Processing Dried-out Čhaŋšáša

Oops. I let the čhaŋšáša dry out — again. Have you ever gotten so busy that you just didn’t get to processing the čhaŋšáša you harvested before the bark got all dried out? Or maybe you just forgot about a piece, and discovered the poor, dried-up stick in a corner somewhere, months later? I’ve doneContinue reading “Processing Dried-out Čhaŋšáša”

Pȟežíȟota kiŋ Hinápȟa: Spring sage, and Sage Tea

A shot from last spring: The first spring shoots of Pȟežíȟota (ceremonial sage, Artemisia ludoviciana) emerging in on the prairies of Standing Rock in late April 2018. Working with this plant over the years, I have noticed that there are certain times of the year that are better to pick it for certain uses. TheContinue reading “Pȟežíȟota kiŋ Hinápȟa: Spring sage, and Sage Tea”

Early spring Cattail Fluff

It’s early spring, and the new green shoots of this year’s cattails are just getting started underwater, and aren’t yet visible. But the remains of last autumn’s cattail crop still stand, poking out of the cold water. Weathered by the winter, the cattails turn to fluff in my hands. You can only get the fluffContinue reading “Early spring Cattail Fluff”

On Čhaŋšáša and Traditional Tobacco

Winter projects, continued: Peeling the red outer bark away to reveal the green cambium layer on a fresh čhaŋšáša branch. Another, more abstract waníyetu wóečhuŋ: reflecting on what “traditional tobacco” means. If you are wondering about ceremonial uses of čhaŋšáša and would like to know more about the traditional teachings around it, there are aContinue reading “On Čhaŋšáša and Traditional Tobacco”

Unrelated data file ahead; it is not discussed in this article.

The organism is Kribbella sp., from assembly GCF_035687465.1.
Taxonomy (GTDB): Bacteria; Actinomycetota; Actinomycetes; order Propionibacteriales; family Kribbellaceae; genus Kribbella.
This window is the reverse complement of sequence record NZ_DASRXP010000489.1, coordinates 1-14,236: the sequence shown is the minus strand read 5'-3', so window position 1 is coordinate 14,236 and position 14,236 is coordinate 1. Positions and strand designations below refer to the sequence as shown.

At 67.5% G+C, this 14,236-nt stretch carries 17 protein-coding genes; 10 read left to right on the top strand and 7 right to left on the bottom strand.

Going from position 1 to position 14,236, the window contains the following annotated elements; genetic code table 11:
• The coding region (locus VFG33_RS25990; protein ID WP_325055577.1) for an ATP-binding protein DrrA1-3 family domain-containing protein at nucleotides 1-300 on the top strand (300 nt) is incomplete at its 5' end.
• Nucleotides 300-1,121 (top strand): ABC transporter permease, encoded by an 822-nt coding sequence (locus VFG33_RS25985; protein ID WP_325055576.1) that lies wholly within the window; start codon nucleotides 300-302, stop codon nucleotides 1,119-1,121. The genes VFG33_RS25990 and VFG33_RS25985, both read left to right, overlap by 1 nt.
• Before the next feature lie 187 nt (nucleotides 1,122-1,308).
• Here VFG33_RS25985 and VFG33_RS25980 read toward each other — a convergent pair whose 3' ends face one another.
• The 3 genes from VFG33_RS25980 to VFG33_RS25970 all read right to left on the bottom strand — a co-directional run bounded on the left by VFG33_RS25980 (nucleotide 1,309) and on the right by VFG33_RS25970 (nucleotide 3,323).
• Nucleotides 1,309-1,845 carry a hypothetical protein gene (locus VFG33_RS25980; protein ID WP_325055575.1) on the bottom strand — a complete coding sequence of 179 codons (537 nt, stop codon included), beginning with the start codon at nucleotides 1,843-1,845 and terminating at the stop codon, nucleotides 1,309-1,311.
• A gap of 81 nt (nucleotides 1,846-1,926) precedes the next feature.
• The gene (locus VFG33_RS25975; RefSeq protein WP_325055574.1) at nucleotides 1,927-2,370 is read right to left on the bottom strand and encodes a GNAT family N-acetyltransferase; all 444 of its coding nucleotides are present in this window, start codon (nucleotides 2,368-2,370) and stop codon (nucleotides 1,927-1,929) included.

Čhaŋšáša in Winter

I realized I’ve never posted a good picture of what this shrub looks like in the winter. I guess I’m usually too busy scrambling over snowbanks to get it, and trying to keep warm. I don’t usually pull out my phone, or take off my glove to memorialize the occasion. Thankfully, Sitting Bull College hasContinue reading “Čhaŋšáša in Winter”

Waȟčázi sú kiŋ / Sunflower seed

Waníyetu wóečhuŋ/ winter projects. This is another entry in my series of winter projects. Wahčázi sú kiŋ / the seeds of the sunflower (Helianthus annuus) are one of my favorite Indigenous North American traditional foods that many people don’t realize originate in the Americas. Then and now, they’re an important source of food and oil.Continue reading “Waȟčázi sú kiŋ / Sunflower seed”

Wagméza kačháŋ / Winnowing corn

Waníyetu wóečhuŋ / winter projects. When working with traditional foods and plants, especially in a climate like Standing Rock’s where we have at least 5 months of winter, the work we do is highly seasonal. Some people would assume this means that there is nothing plant-related to do for 5 months out of the year.Continue reading “Wagméza kačháŋ / Winnowing corn”

Napé oílekiyapi / Dogbane / Apocynum cannabinum

Waníyetu wóečhuŋ/ winter projects, latest installment: My cousin and I spent Christmas (not our religion, but a day off from work) making some Dogbane cordage. It creates a strong string or rope, and is fun to make. Here, you can see all 3 stages, from the dry stalks to the broken-down fibers, to the finalContinue reading “Napé oílekiyapi / Dogbane / Apocynum cannabinum”